Sunday, July 5, 2009

And so we wait for the hype to go away

Death is a tragedy, even those deaths that are obviously coming. I mentioned to my husband today my surprise at how we, as a public, find deaths of the famous who are older a tragedy. Yes, there is an element surprise when we place these stars on such a pedestal, but in the end they are human like the rest of us.

Farah Fawcett's death was one I prefer to think of not in sad terms, but in the fact that she lived with cancer for so long. She defied the odds doctors gave her. So for me I am in awe that she had the will and power to hang on as long as she did.

With Michael Jackson, it is not unheard of for 50 year old men to die from heart attacks. After all, the average American male will live to be 75 years old.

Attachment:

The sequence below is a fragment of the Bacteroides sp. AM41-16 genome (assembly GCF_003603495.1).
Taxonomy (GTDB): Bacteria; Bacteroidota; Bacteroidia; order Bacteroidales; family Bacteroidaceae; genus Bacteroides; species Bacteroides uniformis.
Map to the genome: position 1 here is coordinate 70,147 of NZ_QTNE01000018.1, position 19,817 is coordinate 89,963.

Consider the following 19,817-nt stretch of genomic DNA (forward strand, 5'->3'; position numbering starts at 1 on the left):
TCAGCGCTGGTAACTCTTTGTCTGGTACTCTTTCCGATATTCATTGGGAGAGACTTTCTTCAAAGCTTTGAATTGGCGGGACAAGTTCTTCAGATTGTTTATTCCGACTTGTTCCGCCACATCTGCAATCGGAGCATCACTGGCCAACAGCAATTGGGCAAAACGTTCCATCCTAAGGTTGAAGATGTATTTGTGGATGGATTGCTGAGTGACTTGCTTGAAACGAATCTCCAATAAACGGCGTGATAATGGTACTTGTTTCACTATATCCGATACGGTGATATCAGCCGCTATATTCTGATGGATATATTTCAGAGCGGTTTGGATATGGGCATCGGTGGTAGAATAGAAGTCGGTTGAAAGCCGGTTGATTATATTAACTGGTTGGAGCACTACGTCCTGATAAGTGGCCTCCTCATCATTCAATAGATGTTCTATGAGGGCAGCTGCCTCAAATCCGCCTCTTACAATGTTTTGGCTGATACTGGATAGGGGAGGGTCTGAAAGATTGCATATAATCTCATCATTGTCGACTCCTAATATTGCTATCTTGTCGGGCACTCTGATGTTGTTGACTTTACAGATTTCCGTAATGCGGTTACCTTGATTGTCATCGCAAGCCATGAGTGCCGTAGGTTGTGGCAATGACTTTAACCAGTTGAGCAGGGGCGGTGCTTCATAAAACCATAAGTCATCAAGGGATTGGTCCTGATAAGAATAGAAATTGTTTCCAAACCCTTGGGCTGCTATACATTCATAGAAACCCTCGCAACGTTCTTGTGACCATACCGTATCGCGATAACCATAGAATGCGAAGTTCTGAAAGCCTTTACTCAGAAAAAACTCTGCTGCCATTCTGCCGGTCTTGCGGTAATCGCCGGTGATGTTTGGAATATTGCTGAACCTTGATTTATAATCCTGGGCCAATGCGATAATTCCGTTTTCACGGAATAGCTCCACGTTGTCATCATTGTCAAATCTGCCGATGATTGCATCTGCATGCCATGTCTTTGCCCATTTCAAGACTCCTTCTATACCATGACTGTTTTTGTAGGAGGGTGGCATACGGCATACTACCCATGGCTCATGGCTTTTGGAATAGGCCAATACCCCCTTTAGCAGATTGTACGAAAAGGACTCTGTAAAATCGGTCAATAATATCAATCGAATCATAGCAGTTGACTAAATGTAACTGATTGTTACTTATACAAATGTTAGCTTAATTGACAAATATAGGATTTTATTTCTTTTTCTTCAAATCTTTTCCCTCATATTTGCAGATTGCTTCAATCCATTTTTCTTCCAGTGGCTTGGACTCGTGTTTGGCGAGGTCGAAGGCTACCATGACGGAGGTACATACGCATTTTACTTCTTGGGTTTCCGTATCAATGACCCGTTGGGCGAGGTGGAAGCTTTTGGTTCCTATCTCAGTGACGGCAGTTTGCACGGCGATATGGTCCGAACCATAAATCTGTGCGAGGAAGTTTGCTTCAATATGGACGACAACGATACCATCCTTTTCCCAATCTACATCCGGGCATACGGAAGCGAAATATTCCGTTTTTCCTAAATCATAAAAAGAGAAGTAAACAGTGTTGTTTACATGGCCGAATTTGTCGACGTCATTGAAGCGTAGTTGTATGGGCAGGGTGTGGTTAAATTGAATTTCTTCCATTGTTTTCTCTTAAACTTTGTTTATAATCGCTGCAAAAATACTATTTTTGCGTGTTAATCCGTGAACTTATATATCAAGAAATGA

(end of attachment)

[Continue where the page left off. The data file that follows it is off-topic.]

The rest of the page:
There is an interesting piece of analysis in all this. Here are two icons with lives riddled with scandal and trouble. The news outlets and tabloids exploit these figures, and we learn to despise the celebrities for their idiosyncrasies. However, death seems to erase the checkered life and we mourn the good they had. Kind of like Anna Nicole Smith. What did she really contribute to society? Yet, her death stopped all regular programing so stations could follow every detail as it unfolded.

To all this I say: Please, let us move on to more life altering and sometime life threatening news coverage. I am more worried about North Korea testing a nuclear bomb on the US than I am about the 20,000 people mobbing Staples Center on Tuesday for Jackson's memorial.

What do i know...

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